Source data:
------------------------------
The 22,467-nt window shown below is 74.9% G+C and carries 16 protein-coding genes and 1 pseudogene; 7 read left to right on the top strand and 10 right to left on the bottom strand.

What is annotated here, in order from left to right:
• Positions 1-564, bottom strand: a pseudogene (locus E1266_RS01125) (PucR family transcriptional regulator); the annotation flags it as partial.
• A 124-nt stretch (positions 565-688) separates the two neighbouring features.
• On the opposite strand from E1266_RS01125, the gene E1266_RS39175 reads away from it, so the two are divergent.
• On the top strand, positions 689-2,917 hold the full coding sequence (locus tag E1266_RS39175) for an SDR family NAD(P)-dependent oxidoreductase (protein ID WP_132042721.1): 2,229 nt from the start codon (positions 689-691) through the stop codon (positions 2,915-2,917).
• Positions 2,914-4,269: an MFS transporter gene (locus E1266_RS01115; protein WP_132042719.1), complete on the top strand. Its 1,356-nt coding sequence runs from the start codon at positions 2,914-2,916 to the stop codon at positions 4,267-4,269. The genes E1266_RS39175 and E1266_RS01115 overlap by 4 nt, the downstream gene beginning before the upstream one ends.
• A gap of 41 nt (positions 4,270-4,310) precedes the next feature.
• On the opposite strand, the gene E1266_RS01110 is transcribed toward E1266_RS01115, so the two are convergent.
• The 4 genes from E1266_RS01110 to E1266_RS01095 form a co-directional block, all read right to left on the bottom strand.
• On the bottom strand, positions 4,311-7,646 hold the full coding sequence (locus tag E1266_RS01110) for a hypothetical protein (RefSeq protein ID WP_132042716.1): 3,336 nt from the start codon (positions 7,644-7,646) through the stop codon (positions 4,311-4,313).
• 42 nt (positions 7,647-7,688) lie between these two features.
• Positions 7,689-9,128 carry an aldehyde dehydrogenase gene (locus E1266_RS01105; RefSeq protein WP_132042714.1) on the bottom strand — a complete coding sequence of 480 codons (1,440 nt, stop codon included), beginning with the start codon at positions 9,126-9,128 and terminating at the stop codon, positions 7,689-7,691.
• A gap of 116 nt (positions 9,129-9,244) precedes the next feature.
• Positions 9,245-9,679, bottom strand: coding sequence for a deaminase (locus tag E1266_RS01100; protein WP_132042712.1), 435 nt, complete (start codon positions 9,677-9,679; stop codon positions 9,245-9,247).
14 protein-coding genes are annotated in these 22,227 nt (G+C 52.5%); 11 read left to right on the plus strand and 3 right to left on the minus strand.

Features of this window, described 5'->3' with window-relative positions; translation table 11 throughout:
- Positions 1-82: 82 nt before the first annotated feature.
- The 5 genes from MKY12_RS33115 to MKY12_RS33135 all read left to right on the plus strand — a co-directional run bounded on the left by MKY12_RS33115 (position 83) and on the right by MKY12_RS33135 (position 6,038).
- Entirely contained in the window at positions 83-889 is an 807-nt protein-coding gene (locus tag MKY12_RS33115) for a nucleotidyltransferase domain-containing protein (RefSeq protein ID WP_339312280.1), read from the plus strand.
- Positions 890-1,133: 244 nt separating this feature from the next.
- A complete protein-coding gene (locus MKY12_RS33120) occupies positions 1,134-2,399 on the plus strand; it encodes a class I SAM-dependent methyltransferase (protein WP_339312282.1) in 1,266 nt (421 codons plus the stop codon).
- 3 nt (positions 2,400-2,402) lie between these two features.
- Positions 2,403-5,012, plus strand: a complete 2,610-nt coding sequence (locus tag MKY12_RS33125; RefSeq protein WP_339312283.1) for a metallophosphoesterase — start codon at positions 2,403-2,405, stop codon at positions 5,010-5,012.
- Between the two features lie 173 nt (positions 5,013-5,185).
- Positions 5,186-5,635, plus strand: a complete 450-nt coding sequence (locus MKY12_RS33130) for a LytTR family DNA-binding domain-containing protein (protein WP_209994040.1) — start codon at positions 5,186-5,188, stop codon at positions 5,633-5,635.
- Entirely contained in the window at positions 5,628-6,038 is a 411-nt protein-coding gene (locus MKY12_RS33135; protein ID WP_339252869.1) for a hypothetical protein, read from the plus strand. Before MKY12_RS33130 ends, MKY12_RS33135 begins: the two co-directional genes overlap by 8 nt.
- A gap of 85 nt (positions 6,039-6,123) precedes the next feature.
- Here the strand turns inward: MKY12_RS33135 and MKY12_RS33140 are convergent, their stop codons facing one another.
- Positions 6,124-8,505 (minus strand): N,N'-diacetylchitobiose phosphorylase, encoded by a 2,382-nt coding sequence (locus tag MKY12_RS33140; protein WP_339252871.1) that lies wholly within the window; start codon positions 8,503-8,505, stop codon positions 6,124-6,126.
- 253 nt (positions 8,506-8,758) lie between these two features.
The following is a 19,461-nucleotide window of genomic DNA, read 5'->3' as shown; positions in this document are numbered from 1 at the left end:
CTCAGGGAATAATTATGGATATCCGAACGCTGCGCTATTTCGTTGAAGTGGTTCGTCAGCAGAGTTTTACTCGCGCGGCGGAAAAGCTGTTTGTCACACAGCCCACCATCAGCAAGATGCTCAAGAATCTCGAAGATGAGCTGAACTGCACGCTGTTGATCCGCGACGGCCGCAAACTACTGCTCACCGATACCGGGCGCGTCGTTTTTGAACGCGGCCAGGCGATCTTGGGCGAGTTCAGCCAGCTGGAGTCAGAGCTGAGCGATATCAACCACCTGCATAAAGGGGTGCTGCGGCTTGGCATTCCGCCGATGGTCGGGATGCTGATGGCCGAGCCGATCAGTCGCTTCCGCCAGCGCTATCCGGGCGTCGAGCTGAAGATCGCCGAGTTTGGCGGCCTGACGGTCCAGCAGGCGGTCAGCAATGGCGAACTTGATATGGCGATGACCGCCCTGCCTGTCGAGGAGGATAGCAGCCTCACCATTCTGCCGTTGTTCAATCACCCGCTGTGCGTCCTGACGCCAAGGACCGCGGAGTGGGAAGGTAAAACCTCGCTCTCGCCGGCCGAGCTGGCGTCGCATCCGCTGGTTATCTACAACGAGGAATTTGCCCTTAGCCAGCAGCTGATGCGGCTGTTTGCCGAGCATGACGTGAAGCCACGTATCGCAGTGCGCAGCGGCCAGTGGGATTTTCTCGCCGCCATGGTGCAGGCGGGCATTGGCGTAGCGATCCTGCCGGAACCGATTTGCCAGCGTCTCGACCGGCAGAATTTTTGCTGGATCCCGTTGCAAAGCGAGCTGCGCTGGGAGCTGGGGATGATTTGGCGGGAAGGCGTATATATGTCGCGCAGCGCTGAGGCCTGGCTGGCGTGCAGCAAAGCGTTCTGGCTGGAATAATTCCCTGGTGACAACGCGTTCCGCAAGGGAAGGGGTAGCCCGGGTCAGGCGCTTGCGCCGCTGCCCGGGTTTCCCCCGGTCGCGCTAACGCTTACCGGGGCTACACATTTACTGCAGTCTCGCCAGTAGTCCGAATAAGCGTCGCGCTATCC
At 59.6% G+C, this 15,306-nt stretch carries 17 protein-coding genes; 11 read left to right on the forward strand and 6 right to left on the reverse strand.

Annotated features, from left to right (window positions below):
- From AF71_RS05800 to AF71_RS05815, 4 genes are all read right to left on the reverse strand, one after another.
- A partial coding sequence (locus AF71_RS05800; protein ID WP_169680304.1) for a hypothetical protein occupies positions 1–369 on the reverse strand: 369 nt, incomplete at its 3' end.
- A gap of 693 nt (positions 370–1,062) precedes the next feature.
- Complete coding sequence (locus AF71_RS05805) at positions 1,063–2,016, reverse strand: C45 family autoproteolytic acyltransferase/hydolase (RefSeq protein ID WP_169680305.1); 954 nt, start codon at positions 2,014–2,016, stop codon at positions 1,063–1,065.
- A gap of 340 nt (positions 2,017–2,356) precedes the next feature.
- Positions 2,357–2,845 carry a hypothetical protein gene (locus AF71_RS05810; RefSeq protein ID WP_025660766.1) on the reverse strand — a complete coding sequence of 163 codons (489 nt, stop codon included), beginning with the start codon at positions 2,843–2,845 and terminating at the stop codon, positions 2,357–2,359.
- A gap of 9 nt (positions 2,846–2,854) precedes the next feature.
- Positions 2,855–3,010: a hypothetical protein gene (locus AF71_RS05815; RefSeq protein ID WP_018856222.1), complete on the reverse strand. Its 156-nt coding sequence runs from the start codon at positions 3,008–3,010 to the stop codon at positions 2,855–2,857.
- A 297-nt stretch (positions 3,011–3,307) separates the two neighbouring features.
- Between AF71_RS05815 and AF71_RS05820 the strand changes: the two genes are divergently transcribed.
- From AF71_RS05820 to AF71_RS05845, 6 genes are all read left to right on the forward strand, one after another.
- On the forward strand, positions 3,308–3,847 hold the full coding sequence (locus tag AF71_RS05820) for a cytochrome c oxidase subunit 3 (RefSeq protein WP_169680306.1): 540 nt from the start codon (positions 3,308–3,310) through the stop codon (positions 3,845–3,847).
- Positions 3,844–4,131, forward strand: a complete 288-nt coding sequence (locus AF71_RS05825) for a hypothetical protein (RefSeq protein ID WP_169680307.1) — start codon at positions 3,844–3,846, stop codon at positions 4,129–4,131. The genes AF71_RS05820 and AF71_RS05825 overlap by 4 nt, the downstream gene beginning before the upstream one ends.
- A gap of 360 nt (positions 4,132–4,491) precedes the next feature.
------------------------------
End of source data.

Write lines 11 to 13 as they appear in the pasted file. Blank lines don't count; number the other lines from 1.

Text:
• On the bottom strand, positions 4,311-7,646 hold the full coding sequence (locus tag E1266_RS01110) for a hypothetical protein (RefSeq protein ID WP_132042716.1): 3,336 nt from the start codon (positions 7,644-7,646) through the stop codon (positions 4,311-4,313).
• 42 nt (positions 7,647-7,688) lie between these two features.
• Positions 7,689-9,128 carry an aldehyde dehydrogenase gene (locus E1266_RS01105; RefSeq protein WP_132042714.1) on the bottom strand — a complete coding sequence of 480 codons (1,440 nt, stop codon included), beginning with the start codon at positions 9,126-9,128 and terminating at the stop codon, positions 7,689-7,691.